Could you nominate your local business for an award? Many media companies, business associations, chambers of commerce, and similar entities hold yearly competitions and awards for things like business excellence. By simply submitting your business, you could find yourself linked on a nominee page, top 10 list, or online property that’s highly visible.
Tactic #6: Get listed in local directories.
Hopefully you’ve caught local directories when building NAP citations, but you might want to check just in case.
Tactic #7: Host local events and meetups.
Guess where people will be linking to when they want to share your upcoming get-together? You guessed it!
Tip #8: Become a how-to and Q&A wizard.
Sites like Quora, StackExchange, and wikiHow drive massive traffic volumes thanks to the fact that many people search using questions in lieu of generic keywords. As a result, you can leverage these resources to benefit from their traffic.
Besides ranking well in organic search results and being highly optimized, the pages receive frequent updates and user engagement levels are great. Many of these sites allow no-follow links in your profile, but people tend to click anyway when content is valuable—they want more.
The trick is to search for high quality, location-specific questions with little response. Questions should be highly visible within search engines and ones you can answer with valuable feedback. In addition to writing a response directly on the page, consider creating a how-to article or blog post and then dropping the link in your response. It won’t take long before the magic happens.
Note: It might seem like a lot of work, but these pages are usually ones that people prefer referencing. They can also help you diversify your backlink profile, making your local SEO campaign appear more natural.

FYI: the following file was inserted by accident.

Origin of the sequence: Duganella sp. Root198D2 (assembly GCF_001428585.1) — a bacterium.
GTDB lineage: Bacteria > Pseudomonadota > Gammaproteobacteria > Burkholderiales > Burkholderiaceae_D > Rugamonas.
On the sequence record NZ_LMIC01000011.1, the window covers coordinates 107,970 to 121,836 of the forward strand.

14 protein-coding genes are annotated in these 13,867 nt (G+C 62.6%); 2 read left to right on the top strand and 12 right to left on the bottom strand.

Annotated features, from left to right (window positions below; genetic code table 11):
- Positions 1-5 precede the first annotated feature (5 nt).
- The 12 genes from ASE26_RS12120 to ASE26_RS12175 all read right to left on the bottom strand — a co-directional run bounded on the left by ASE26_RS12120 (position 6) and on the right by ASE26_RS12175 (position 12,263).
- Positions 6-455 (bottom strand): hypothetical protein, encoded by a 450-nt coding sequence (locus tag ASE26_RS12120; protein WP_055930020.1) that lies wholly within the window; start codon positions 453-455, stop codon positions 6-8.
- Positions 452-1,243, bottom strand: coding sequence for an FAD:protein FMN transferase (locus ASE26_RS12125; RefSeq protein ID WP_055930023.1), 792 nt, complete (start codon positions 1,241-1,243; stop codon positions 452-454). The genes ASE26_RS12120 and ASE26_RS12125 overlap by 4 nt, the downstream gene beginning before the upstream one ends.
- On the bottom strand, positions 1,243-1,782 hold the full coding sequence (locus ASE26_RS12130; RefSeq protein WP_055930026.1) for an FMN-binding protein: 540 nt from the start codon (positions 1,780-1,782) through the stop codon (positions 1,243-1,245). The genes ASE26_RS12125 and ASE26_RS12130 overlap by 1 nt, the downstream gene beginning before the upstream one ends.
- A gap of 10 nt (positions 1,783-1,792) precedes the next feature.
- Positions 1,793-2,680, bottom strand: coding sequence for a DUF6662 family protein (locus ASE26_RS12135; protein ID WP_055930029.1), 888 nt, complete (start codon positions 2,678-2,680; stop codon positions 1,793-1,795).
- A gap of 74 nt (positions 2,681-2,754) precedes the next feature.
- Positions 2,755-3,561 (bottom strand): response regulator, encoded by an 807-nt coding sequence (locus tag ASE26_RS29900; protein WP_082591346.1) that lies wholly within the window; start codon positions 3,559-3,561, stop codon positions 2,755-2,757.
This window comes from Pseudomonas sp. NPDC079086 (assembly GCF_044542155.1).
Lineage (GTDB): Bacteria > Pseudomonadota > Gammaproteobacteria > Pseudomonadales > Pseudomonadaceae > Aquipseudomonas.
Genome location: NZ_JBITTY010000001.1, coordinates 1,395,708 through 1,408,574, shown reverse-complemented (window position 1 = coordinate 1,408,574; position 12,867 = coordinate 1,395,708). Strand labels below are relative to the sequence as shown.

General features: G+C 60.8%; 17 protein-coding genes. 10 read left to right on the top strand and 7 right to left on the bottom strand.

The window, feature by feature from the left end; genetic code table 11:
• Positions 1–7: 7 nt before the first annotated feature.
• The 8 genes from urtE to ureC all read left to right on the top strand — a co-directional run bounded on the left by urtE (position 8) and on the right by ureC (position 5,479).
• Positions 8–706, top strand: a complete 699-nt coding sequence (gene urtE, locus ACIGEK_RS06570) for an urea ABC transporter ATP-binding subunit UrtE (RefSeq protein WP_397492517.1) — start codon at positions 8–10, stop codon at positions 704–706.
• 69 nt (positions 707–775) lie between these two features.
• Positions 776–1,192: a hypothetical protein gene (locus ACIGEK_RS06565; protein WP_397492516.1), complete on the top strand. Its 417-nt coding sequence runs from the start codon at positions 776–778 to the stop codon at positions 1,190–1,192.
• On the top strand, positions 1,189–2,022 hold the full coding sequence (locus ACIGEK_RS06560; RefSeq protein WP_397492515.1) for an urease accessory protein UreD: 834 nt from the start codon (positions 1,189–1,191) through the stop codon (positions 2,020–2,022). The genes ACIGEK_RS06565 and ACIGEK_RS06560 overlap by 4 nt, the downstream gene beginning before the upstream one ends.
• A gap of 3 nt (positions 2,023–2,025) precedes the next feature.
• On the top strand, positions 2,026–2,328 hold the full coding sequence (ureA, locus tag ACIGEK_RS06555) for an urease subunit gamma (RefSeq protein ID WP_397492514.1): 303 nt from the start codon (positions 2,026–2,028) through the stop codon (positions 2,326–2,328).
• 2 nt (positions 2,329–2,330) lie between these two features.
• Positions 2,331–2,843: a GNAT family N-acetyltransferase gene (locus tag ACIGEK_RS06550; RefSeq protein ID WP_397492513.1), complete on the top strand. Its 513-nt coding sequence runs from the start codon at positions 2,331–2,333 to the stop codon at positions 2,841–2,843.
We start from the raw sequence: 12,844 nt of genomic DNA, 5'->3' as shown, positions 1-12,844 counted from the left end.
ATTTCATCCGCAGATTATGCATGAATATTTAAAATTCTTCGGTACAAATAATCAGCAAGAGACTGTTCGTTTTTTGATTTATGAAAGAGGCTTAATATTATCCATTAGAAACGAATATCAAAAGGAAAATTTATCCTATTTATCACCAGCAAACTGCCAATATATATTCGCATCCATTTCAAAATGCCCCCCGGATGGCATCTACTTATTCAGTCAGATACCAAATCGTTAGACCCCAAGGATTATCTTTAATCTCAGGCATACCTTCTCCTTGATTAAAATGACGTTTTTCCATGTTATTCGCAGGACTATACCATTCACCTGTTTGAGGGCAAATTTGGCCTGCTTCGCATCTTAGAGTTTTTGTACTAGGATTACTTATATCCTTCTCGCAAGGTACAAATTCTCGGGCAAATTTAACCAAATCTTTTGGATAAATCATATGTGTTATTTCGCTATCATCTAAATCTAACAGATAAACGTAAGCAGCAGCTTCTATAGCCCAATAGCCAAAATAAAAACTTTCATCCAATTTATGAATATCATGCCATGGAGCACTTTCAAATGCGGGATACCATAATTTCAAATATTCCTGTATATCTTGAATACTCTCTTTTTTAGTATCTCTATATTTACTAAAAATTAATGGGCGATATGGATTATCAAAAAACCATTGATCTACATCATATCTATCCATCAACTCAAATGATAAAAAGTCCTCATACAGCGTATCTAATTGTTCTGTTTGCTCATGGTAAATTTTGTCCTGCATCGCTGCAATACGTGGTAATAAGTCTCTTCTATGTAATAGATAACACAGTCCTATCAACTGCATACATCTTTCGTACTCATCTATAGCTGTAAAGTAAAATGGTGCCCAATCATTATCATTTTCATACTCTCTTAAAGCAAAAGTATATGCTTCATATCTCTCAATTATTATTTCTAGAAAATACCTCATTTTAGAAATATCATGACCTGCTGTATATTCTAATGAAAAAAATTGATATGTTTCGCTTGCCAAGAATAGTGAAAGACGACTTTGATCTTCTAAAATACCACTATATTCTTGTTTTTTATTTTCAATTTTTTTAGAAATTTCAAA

Tip #9: Create a college scholarship program.
When done correctly, scholarship programs can help you build authoritative links on well-trafficked and reputable .edu domains. Check out this example by The Levin Firm—a law firm serving four locations:
Offering a scholarship on an annual basis will help keep your links alive, and it can be a great investment in both your SEO and reputation.
There’s a reason Corrective Chiropractic appears in both the Map Pack and organic results. Look at those positive reviews and the impressive volume!
Customer reviews matter to your credibility and reputation—something Google takes note of and uses in weighing your rank. Unfortunately, there’s a lack of active pursuit when it comes to reviews. Many business owners forget, or they believe that leaving things to happen organically is sufficient.
With reviews being a crucial ranking factor, it’s not.
So, how do you gain more customer feedback?
Ultimately, you don’t just want reviews for the trust they build with potential consumers. You want reviews for the signals they send to Google’s ranking algorithm. If you don’t already have a clear strategy for ramping up the volume of reviews, you should start figuring one out now. In the coming weeks, I’ll cover this topic in more depth.
Perhaps the end of this post is where we get to the truth of the matter: Google has 200+ ranking factors that we know of—some proven, some not so much. From bounce rates, slow load times, and mobile usability to domain age, social media signals, and things that’ll make your head spin, it’s no wonder there are people who are paid to know this stuff.
We’ve covered just a fraction in this post—but it’s all local SEO. Whether you implement these tactics on your own or you hire someone to do it, they’re guaranteed to produce some ranking juice. And next time you do a search using keywords you’re targeting, you might be pleasantly surprised to find you’re no longer on page 10.
In my next post, I’ll be covering social media and how it relates to inbound marketing for small and local businesses. In the meantime, tell me what you’ve found to be the most fascinating or frustrating thing about local SEO. What are you doing right? What are you doing wrong? Jump into the conversation by leaving a comment below.